There are no true paradoxes in Christianity because the God of the Bible is a God who cannot lie.  Therefore, no real contradiction can be so about Him (or anything He made).  But the richness and the depths of Christian truth are shown by the number of seemingly incompatible realities it manages to pull together into a harmony greater than the sum of its parts.

 

CONJUNCTION

At the fulcrum of the Cross

A host of concepts meet:

The Profit hidden in the Loss,

The Victory in Defeat.

Christ's Entry into Jerusalem by Hippolyte Flandrin c. 1842

The Acceptance, the Rejection;

The Worship and the Jeers;

The Freedom in Election,

The Ecstasy in Tears.

Crucifixion-Glass

The Mercy and the Justice;

The Human, the Divine;

Pilate;  Judas;  Jesus–

The broken Bread, the Wine.

LambVictor

 

The Maker of Orion,

The Victim of the Scam;

The Meekness of the Lion,

The glory of the Lamb.

aslan narnia snow winter

Remember: for more poetry like this, go to https://lanternhollow.wordpress.com/store/ and order Stars Through the Clouds! Also look for Inklings of Reality and Reflections from Plato’s Cave, Williams’ newest books from Lantern Hollow Press: Evangelical essays in pursuit of Truth, Goodness, and Beauty.  And look for Williams’ very latest book, Deeper Magic: The Theology behind the Writings of C. S. Lewis, from Square Halo Books!

Donald T. Williams, PhD

Book-CSLTheology-Cover

CLXXVI 

Wordsworth wrote an endless poem in blank verse on” the growth of a poet’s mind.”  I shall attempt a more modest feat for a more distracted age: a blog, “Things which a Lifetime of Trying to Be a Poet has Taught Me.”

 Bilbo should have tried this riddle on Gollum, since he had been underground for so long.  The answer is one of the most delicious things you will ever suck into your lungs.

RIDDLE

At times a window bright and clear as glass,

At times a veil of mist drawn o’er the glades,

But always there;

Night be-jeweller of fern and grass,

Home of light and leaf and subtle shades

Beyond compare;

Cool and wet; a hint of sassafras;

A little thin upon the upward grades,

But sweet and fair;

Carrier over valley, peak, and pass

Of haunting melodies that stab like blades

From dulcimer or stream, erasing care:

Mountain air.

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Remember: for more poetry like this, go to https://lanternhollow.wordpress.com/store/ and order Stars Through the Clouds! Also look for Inklings of Reality and Reflections from Plato’s Cave, Williams’ newest books from Lantern Hollow Press: Evangelical essays in pursuit of Truth, Goodness, and Beauty.  And look for Williams’ very latest book, Deeper Magic: The Theology behind the Writings of C. S. Lewis, from Square Halo Books!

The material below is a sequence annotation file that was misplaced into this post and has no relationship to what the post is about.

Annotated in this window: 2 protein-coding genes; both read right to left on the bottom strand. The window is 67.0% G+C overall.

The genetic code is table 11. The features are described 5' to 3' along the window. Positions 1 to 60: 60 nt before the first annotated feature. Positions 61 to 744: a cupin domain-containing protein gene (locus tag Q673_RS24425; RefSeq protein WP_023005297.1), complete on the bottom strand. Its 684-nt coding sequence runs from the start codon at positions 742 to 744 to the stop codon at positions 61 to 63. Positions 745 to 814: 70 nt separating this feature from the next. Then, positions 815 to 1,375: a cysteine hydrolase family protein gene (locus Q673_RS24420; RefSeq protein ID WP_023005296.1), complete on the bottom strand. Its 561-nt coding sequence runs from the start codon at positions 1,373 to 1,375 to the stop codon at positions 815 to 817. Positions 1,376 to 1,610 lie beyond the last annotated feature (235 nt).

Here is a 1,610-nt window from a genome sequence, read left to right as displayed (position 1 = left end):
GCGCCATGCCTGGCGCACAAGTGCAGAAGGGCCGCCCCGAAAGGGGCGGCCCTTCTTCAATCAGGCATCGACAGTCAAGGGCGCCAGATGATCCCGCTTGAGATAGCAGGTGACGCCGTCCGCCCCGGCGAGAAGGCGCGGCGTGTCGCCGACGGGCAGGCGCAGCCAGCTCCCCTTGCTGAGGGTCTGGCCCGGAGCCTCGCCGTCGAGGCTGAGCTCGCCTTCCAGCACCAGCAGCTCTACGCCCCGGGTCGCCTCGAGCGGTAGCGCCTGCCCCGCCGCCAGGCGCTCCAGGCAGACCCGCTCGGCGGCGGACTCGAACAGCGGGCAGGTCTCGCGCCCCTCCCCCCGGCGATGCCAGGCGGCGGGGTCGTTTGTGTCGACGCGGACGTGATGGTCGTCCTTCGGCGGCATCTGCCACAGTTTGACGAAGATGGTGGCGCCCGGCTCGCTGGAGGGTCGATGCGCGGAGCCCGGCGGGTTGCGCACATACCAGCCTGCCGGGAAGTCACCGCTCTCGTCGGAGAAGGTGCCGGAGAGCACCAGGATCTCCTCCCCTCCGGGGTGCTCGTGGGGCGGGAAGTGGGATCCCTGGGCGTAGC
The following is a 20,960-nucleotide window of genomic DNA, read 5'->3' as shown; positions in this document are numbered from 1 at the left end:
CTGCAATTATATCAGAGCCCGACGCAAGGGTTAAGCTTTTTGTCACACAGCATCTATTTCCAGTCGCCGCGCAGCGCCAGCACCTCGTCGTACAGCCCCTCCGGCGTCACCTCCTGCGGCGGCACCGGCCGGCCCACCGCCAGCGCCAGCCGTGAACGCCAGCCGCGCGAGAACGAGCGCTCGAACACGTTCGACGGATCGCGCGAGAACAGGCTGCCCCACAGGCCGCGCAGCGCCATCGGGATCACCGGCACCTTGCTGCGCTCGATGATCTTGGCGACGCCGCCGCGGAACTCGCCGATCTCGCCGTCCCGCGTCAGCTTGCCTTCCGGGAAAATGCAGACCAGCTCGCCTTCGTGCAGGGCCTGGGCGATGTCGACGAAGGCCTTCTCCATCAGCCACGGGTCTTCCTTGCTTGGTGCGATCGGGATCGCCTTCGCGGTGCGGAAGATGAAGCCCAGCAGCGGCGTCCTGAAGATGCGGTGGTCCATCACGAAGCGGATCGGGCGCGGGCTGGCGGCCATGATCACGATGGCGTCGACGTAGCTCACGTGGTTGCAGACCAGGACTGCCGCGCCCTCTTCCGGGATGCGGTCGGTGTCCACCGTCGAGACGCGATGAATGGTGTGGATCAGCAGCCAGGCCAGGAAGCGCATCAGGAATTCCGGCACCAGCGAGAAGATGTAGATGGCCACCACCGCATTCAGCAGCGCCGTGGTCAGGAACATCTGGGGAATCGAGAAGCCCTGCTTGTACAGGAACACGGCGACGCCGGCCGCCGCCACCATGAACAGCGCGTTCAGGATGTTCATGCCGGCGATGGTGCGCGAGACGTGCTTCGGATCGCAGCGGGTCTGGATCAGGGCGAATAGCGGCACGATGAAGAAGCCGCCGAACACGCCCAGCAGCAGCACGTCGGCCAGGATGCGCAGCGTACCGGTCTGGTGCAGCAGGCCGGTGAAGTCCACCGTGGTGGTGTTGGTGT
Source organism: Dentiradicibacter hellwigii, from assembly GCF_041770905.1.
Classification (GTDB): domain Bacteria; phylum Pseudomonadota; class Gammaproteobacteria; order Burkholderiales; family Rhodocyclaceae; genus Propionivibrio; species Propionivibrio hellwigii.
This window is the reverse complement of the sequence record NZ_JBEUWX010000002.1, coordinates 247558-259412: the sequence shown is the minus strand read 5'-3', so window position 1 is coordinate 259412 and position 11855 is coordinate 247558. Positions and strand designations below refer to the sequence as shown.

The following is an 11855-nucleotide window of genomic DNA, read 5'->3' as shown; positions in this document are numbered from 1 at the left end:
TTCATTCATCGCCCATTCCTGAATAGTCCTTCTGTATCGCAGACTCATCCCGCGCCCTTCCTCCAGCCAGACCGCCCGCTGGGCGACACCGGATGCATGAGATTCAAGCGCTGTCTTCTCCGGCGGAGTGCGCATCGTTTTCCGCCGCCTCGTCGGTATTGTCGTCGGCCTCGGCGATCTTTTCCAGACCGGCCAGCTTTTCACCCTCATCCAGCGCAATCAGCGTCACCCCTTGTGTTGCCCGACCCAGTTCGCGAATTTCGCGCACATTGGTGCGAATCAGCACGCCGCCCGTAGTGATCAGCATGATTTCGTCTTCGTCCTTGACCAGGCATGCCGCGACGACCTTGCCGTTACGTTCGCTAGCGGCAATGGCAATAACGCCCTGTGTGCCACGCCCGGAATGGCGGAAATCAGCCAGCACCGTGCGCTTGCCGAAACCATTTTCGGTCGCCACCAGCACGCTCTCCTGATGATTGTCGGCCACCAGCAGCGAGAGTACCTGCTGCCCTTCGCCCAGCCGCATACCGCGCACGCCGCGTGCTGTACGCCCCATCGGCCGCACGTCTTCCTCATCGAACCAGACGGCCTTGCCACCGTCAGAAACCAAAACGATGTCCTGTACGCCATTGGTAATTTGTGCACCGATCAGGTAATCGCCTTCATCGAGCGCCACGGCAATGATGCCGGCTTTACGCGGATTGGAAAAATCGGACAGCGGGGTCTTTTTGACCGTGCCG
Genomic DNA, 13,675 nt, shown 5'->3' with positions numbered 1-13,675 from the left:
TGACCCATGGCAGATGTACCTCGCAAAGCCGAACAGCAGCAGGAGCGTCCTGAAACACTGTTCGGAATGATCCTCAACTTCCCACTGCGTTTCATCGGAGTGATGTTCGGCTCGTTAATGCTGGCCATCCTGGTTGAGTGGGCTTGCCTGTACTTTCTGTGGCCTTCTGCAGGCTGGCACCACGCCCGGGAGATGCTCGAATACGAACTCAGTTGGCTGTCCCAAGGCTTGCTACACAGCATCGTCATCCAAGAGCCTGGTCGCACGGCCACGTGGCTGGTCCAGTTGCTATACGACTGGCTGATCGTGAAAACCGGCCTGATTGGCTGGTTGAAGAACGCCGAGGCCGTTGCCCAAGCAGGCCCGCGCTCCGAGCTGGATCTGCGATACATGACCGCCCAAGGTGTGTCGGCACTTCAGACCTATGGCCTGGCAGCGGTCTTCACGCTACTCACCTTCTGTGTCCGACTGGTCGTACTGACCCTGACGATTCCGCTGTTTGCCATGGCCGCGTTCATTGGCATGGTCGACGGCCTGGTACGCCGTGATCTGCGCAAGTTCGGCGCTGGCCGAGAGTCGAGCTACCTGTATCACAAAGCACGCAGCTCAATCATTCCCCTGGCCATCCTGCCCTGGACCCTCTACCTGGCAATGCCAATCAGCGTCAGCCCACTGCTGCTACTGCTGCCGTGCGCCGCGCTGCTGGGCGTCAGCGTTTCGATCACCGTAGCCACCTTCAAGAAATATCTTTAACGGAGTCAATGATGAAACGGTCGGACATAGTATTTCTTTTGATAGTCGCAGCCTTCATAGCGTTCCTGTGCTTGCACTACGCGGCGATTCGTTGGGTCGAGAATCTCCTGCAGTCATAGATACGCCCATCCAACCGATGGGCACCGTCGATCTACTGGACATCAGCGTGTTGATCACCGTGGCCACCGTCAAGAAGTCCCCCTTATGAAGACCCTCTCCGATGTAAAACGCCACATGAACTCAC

Donald T. Williams, PhD

Book-CSLTheology-Cover

CLXXV

Wordsworth wrote an endless poem in blank verse on” the growth of a poet’s mind.”  I shall attempt a more modest feat for a more distracted age: a blog, “Things which a Lifetime of Trying to Be a Poet has Taught Me.”

My friend Mike Bauman is the greatest living practitioner of the Socratic Method on the planet, bar none—as many of his terrorized students will attest.  #Hillsdale  #SummitSemester

Michael Bauman

Michael Bauman

THE SOCRATIC METHOD AT WORK:

Michael Bauman Teaching Milton

“The first rule: Don’t trust anything I say

(I might be speaking for the Enemy),

But when Truth calls to you, you must obey.”

The student body shuddered in dismay,

With pens arrested in mid-note, to see

The first rule:  “Don’t trust anything I say.”

“For there is Truth, though narrow is the Way,

And few that find it.”  (But they will be free

If, when Truth calls to them, they just obey.)

“Do you think that, or is it just O. K.

Because I said it?”  This, persistently.

The first rule: “Don’t trust anything I say.”

“And what is Truth?  And what the Good?  To play

The game, you have to know the rules—the key—

So when Truth calls to you, you can obey.”

His every wink and word was to convey

The simple skill of doubting faithfully.

The first rule:  “Don’t trust anything I say,

But when Truth calls to you, you must obey.”

Donald T. Williams, PhD

Remember: for more poetry like this, go to https://lanternhollow.wordpress.com/store/ and order Stars Through the Clouds! Also look for Inklings of Reality and Reflections from Plato’s Cave, Williams’ newest books from Lantern Hollow Press: Evangelical essays in pursuit of Truth, Goodness, and Beauty.  And look for Williams’ very latest book, Deeper Magic: The Theology behind the Writings of C. S. Lewis, from Square Halo Books!

Book-CSLTheology-Cover